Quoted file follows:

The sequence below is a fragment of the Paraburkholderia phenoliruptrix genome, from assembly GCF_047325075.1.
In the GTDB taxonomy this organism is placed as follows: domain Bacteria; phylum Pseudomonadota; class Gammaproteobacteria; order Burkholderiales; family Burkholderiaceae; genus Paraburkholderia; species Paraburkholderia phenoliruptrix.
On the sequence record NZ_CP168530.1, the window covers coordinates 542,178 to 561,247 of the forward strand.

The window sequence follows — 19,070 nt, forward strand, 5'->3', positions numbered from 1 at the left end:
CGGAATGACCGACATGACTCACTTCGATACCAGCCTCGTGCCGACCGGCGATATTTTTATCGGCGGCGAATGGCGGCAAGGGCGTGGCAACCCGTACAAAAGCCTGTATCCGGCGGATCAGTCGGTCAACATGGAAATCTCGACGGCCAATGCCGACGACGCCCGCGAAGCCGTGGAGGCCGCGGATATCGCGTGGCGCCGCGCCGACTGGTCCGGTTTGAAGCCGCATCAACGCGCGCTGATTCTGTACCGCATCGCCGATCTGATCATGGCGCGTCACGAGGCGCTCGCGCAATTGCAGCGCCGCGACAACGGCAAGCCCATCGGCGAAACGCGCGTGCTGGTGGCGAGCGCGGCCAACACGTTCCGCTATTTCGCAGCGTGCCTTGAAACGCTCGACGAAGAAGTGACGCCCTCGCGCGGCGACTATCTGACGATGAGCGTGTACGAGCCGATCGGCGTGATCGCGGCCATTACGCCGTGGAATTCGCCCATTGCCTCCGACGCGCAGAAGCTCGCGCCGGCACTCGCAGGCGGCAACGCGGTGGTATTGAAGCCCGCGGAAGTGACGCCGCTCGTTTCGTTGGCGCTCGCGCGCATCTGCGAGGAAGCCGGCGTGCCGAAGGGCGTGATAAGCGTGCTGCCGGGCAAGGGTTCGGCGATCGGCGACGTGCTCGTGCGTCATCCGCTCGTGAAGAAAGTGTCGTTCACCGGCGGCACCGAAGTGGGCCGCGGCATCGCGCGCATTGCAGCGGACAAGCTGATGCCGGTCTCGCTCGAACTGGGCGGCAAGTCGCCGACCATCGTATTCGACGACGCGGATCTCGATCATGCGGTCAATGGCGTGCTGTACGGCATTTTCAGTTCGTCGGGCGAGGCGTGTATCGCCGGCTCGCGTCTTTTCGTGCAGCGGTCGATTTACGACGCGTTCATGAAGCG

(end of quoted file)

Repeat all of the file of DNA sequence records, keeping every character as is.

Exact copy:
The sequence below is a fragment of the Paraburkholderia phenoliruptrix genome, from assembly GCF_047325075.1.
In the GTDB taxonomy this organism is placed as follows: domain Bacteria; phylum Pseudomonadota; class Gammaproteobacteria; order Burkholderiales; family Burkholderiaceae; genus Paraburkholderia; species Paraburkholderia phenoliruptrix.
On the sequence record NZ_CP168530.1, the window covers coordinates 542,178 to 561,247 of the forward strand.

The window sequence follows — 19,070 nt, forward strand, 5'->3', positions numbered from 1 at the left end:
CGGAATGACCGACATGACTCACTTCGATACCAGCCTCGTGCCGACCGGCGATATTTTTATCGGCGGCGAATGGCGGCAAGGGCGTGGCAACCCGTACAAAAGCCTGTATCCGGCGGATCAGTCGGTCAACATGGAAATCTCGACGGCCAATGCCGACGACGCCCGCGAAGCCGTGGAGGCCGCGGATATCGCGTGGCGCCGCGCCGACTGGTCCGGTTTGAAGCCGCATCAACGCGCGCTGATTCTGTACCGCATCGCCGATCTGATCATGGCGCGTCACGAGGCGCTCGCGCAATTGCAGCGCCGCGACAACGGCAAGCCCATCGGCGAAACGCGCGTGCTGGTGGCGAGCGCGGCCAACACGTTCCGCTATTTCGCAGCGTGCCTTGAAACGCTCGACGAAGAAGTGACGCCCTCGCGCGGCGACTATCTGACGATGAGCGTGTACGAGCCGATCGGCGTGATCGCGGCCATTACGCCGTGGAATTCGCCCATTGCCTCCGACGCGCAGAAGCTCGCGCCGGCACTCGCAGGCGGCAACGCGGTGGTATTGAAGCCCGCGGAAGTGACGCCGCTCGTTTCGTTGGCGCTCGCGCGCATCTGCGAGGAAGCCGGCGTGCCGAAGGGCGTGATAAGCGTGCTGCCGGGCAAGGGTTCGGCGATCGGCGACGTGCTCGTGCGTCATCCGCTCGTGAAGAAAGTGTCGTTCACCGGCGGCACCGAAGTGGGCCGCGGCATCGCGCGCATTGCAGCGGACAAGCTGATGCCGGTCTCGCTCGAACTGGGCGGCAAGTCGCCGACCATCGTATTCGACGACGCGGATCTCGATCATGCGGTCAATGGCGTGCTGTACGGCATTTTCAGTTCGTCGGGCGAGGCGTGTATCGCCGGCTCGCGTCTTTTCGTGCAGCGGTCGATTTACGACGCGTTCATGAAGCG